Tech

Facebook announces Ray-Ban Stories . smart glasses


announced Facebook for its smart looks called Ray-Ban Stories, which it developed in collaboration with the brand Ray-Ban.

The glasses can be had for $299 anywhere Ray-Ban sunglasses are sold, and the frames feature two front cameras for capturing video and photos.

It syncs with the companion camera roll app called Facebook View, where clips can be edited and shared with other apps on your phone.

There is a physical button on the glasses for recording, or you can use voice commands to control the recording hands-free.

And with its basic ability to take photos and videos, Ray-Ban Stories are essentially a sleeker version of Spectacles, which debuted in 2016.

These glasses do not have screens in the lenses. However, the speakers on either side of the frame can play audio from your phone via Bluetooth, allowing you to take a call or listen to a podcast without pulling out your phone.

And a touchpad built into the side of the frame lets you change the volume or play and pause what you hear.

Ray-Ban Stories is the first product in a multi-year partnership between Facebook and the European eyewear group EssilorLuxottica, the parent company of the Ray Ban brand.

And while they are limited in what they can do, Ray-Ban Stories are the most natural looking smart glasses.

The two companies also see it as a step towards more advanced augmented reality glasses that overlay graphics in the real world.

The dual 5-megapixel cameras can capture just over thirty 30-second videos or nearly 500 photos before the device’s memory fills up.

And the physical button at the top right of the frame lets you pick up manually if you’d prefer not to use the alert phrase.

Facebook says its voice assistant only listens to the phrase when it’s turned on and that its job is to start recordings.

The light on the inside of the glasses gives you a set of information: green for a full charge, orange for a low battery, blue for pairing mode, red for dead battery, and white for pickup error.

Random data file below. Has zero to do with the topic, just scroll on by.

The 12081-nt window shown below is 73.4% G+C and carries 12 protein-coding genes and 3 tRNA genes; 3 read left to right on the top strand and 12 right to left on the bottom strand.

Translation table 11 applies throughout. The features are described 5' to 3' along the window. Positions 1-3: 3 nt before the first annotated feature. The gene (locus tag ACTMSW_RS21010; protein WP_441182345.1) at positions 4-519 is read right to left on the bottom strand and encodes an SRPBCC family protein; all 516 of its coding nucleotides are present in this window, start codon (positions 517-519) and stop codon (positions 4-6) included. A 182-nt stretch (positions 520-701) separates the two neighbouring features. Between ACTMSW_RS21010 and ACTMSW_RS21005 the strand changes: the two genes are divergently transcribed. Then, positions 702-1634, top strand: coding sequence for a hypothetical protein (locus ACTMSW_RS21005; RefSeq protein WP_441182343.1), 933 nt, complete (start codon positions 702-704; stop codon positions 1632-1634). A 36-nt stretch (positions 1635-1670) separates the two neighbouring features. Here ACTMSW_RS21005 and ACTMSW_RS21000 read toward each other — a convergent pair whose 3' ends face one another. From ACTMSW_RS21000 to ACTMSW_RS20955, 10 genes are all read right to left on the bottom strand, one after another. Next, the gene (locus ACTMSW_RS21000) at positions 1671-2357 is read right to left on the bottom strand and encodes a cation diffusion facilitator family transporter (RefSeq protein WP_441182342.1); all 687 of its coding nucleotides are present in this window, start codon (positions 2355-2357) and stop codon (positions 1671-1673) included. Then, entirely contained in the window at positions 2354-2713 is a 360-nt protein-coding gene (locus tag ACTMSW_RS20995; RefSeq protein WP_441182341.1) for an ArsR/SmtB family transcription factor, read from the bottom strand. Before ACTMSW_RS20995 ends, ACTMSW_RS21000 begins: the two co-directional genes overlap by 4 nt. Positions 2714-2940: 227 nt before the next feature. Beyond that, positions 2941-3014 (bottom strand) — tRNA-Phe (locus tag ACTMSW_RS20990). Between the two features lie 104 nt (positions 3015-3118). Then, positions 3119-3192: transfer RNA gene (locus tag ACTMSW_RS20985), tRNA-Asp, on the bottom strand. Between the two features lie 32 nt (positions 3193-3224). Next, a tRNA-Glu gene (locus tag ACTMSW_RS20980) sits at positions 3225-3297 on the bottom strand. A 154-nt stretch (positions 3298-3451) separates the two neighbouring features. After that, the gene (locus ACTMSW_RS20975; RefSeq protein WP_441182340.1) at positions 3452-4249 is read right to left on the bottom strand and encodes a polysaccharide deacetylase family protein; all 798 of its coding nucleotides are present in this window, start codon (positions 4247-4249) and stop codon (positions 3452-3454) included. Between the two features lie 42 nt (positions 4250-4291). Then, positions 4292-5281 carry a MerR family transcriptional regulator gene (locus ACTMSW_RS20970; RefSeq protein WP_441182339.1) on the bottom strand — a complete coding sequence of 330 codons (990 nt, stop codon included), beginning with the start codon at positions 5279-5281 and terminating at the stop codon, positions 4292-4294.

A separate front white light is illuminated next to the right camera when the glasses are recording.

Facebook says the glasses take about an hour to fully charge and the battery lasts about six hours with intermittent use.

The Companion View app displays a live battery reading when the glasses are paired.

Facebook announces Ray-Ban Stories smart glasses

The carrying case that comes with the glasses is durable, with a leather-like material and a built-in charger that can recharge the battery three times. And the case itself is charged via the USB-C cable that comes in the box.

The sound does not seem directed specifically to the wearer’s ears, which is easy to hear when you are standing next to someone wearing glasses.

Also, the cameras in glasses are not as good as the cameras in modern smartphones. Instead, the glasses are meant to be used for moments when your hands are busy or you want to pick up something fleeting.

in spite of section A recent teaser video posted by the Facebook CEO shows him in the ocean wearing them, but the glasses are not designed to get wet.

During initial setup, Companion View walks you through a privacy policy that asks to allow Facebook to collect data about how you use your glasses.

The app requires a Facebook account to use it. But the company does not analyze what you log and save in the app to personalize ads for you.

There are three main frame styles: Wayfarer, Round and Meteor. In total, there are 20 combinations of styles, colors, sizes and types of lenses.

They are initially sold online and in stores in the United States, Canada, United Kingdom, Italy, Ireland and Australia.

These glasses are not a Facebook-branded product, such as the Oculus VR headset or a range of video calling devices.

Facebook provides the technology and software that powers the glasses, while Ray-Ban designs and sells them.

Facebook has more than 10,000 people making devices for consumers, including a smartwatch that plans to help control its augmented reality glasses, which are internally called Orion.

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